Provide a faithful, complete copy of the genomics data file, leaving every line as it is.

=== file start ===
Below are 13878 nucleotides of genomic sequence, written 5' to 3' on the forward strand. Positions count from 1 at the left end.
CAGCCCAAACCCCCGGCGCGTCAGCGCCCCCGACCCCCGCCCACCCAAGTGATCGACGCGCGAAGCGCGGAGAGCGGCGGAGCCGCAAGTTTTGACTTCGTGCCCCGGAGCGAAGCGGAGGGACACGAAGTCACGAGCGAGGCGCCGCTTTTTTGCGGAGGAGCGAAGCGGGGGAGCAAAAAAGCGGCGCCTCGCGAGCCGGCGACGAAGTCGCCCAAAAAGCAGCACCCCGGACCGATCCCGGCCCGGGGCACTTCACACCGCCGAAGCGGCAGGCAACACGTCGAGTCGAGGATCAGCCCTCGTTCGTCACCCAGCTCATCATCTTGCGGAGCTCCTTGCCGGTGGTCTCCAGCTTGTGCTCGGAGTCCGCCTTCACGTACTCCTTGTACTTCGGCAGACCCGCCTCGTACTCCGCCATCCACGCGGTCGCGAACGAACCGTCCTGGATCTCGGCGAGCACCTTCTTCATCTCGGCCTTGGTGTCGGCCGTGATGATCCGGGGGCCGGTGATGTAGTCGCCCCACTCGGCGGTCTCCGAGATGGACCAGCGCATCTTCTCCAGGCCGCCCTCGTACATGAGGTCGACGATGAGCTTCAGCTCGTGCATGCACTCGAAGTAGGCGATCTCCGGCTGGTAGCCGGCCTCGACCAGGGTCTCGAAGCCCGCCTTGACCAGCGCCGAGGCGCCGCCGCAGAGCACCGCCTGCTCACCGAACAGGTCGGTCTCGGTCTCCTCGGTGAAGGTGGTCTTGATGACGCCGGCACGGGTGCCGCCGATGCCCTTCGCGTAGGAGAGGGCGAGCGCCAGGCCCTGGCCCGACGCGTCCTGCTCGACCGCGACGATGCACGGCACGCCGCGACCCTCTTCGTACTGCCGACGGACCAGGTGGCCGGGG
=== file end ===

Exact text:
Below are 13878 nucleotides of genomic sequence, written 5' to 3' on the forward strand. Positions count from 1 at the left end.
CAGCCCAAACCCCCGGCGCGTCAGCGCCCCCGACCCCCGCCCACCCAAGTGATCGACGCGCGAAGCGCGGAGAGCGGCGGAGCCGCAAGTTTTGACTTCGTGCCCCGGAGCGAAGCGGAGGGACACGAAGTCACGAGCGAGGCGCCGCTTTTTTGCGGAGGAGCGAAGCGGGGGAGCAAAAAAGCGGCGCCTCGCGAGCCGGCGACGAAGTCGCCCAAAAAGCAGCACCCCGGACCGATCCCGGCCCGGGGCACTTCACACCGCCGAAGCGGCAGGCAACACGTCGAGTCGAGGATCAGCCCTCGTTCGTCACCCAGCTCATCATCTTGCGGAGCTCCTTGCCGGTGGTCTCCAGCTTGTGCTCGGAGTCCGCCTTCACGTACTCCTTGTACTTCGGCAGACCCGCCTCGTACTCCGCCATCCACGCGGTCGCGAACGAACCGTCCTGGATCTCGGCGAGCACCTTCTTCATCTCGGCCTTGGTGTCGGCCGTGATGATCCGGGGGCCGGTGATGTAGTCGCCCCACTCGGCGGTCTCCGAGATGGACCAGCGCATCTTCTCCAGGCCGCCCTCGTACATGAGGTCGACGATGAGCTTCAGCTCGTGCATGCACTCGAAGTAGGCGATCTCCGGCTGGTAGCCGGCCTCGACCAGGGTCTCGAAGCCCGCCTTGACCAGCGCCGAGGCGCCGCCGCAGAGCACCGCCTGCTCACCGAACAGGTCGGTCTCGGTCTCCTCGGTGAAGGTGGTCTTGATGACGCCGGCACGGGTGCCGCCGATGCCCTTCGCGTAGGAGAGGGCGAGCGCCAGGCCCTGGCCCGACGCGTCCTGCTCGACCGCGACGATGCACGGCACGCCGCGACCCTCTTCGTACTGCCGACGGACCAGGTGGCCGGGG